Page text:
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Dye allotment

I have been meaning to get to grips with my dye allotment this year, but Spring has come (and gone, judging from the weather) and I just haven’t found the time to get up there…

The woad I grew last year has started flowering on towering stalks, and to avoid this becoming a complete pest to my neighbour allotment holders, I decided to cut it all down and use it as a weed-suppressant mulch on some of the other beds.

Using cut woad flowers as a nutrient rich mulch

Using cut woad flowers as a nutrient rich mulch

As woad has a deep tap root it accumulates lots of minerals which become available to more shallow-rooted plants when it rots down. This to me perfectly justifies my slightly lazy approach to gardening. Also, I’ve noticed that woad tends to spread from the roots, so lots of little baby woad plants are ready to take up the space of the ones I’ve cut down.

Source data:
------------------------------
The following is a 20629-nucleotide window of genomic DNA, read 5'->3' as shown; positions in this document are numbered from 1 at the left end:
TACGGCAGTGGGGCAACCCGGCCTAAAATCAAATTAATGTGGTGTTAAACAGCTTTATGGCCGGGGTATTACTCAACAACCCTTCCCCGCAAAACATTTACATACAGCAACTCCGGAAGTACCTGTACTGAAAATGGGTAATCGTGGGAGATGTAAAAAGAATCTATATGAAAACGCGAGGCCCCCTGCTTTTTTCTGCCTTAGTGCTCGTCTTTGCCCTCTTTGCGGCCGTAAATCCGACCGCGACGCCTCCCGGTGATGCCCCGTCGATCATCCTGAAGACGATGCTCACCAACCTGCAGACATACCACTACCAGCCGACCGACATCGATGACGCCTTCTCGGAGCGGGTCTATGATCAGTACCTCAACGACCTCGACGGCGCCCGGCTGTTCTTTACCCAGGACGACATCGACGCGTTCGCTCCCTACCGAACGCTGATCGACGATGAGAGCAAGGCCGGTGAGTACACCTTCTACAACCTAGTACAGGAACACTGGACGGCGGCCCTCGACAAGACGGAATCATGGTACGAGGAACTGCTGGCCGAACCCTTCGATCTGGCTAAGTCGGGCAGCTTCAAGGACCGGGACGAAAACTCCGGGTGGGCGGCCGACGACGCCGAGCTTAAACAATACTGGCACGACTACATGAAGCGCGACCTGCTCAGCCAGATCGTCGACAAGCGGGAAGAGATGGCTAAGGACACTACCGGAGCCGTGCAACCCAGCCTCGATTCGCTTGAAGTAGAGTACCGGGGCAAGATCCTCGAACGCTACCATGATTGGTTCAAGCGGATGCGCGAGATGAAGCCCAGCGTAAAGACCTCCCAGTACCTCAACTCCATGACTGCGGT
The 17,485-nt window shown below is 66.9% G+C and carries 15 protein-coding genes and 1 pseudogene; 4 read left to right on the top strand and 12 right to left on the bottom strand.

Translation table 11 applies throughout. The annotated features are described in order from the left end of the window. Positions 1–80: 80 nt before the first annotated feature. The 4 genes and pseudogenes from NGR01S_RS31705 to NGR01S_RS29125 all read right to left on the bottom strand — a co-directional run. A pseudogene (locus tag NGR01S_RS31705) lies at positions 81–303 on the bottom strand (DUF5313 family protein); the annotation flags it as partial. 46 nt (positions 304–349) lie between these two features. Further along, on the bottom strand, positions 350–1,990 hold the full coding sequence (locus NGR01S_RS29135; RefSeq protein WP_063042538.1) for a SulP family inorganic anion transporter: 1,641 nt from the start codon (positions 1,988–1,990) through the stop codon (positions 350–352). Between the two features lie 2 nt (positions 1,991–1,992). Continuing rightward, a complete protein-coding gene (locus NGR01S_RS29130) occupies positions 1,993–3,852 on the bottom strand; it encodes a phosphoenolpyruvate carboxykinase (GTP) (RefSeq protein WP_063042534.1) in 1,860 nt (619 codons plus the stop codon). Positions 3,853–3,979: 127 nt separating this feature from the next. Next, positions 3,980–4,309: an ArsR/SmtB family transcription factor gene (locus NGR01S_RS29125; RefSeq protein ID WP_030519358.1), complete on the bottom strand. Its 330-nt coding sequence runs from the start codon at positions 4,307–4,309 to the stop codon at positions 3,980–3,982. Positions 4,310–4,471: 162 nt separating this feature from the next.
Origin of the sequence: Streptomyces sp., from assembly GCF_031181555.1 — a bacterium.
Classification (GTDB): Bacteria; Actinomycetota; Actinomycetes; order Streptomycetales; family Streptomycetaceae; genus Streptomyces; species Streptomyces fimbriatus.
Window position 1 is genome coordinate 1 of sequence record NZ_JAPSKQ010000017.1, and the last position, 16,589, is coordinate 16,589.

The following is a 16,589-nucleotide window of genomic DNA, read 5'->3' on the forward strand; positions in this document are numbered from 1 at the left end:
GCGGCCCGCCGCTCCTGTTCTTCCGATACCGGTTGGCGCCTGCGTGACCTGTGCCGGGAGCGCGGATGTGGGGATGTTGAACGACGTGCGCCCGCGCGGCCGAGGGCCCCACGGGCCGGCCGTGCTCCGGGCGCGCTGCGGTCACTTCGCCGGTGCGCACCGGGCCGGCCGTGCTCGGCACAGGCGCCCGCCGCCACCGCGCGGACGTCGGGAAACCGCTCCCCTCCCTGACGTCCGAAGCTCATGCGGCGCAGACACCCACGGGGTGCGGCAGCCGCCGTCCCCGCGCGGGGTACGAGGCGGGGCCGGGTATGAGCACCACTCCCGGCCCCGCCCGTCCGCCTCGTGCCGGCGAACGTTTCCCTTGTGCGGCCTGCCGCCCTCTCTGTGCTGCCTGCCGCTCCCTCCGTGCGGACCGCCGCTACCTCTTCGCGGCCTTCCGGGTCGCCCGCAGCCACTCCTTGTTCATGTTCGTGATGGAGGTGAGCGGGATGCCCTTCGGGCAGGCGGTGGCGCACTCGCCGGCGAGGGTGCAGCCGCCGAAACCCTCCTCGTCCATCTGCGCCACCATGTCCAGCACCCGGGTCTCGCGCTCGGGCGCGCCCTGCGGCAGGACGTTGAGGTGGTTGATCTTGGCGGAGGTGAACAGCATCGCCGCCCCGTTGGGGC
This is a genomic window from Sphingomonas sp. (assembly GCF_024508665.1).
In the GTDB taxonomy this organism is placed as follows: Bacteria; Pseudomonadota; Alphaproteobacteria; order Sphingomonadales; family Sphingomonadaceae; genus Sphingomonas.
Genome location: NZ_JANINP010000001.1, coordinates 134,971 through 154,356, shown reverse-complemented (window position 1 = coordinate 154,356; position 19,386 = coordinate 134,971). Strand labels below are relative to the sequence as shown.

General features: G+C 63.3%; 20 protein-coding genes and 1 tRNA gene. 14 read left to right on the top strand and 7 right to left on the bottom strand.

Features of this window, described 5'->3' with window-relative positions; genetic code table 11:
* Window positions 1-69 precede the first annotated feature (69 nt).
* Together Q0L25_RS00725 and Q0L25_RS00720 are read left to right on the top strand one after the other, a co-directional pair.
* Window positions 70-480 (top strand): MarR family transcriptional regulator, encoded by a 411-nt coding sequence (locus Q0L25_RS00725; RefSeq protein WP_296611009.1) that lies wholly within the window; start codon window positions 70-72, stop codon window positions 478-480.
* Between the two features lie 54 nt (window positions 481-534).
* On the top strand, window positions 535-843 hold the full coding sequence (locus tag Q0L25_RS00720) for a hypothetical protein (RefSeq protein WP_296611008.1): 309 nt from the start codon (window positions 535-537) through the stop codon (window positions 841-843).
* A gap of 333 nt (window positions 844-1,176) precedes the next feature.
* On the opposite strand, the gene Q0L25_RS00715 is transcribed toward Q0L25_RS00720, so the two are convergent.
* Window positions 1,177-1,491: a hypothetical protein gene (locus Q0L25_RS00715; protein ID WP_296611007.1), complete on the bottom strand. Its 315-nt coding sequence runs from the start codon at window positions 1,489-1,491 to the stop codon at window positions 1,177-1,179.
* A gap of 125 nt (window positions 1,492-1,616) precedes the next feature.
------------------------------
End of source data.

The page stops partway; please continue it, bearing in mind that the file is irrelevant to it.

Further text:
Woad plant recovering after removing flower heads

Woad plant recovering after removing flower heads

The other plants I’m growing this year are weld and madder, along with a fine selection of thistles, dandelions and other weeds…

Weld seedlings waiting to be planted out

Weld seedlings waiting to be planted out

Madder in its second Spring

Madder in its second Spring

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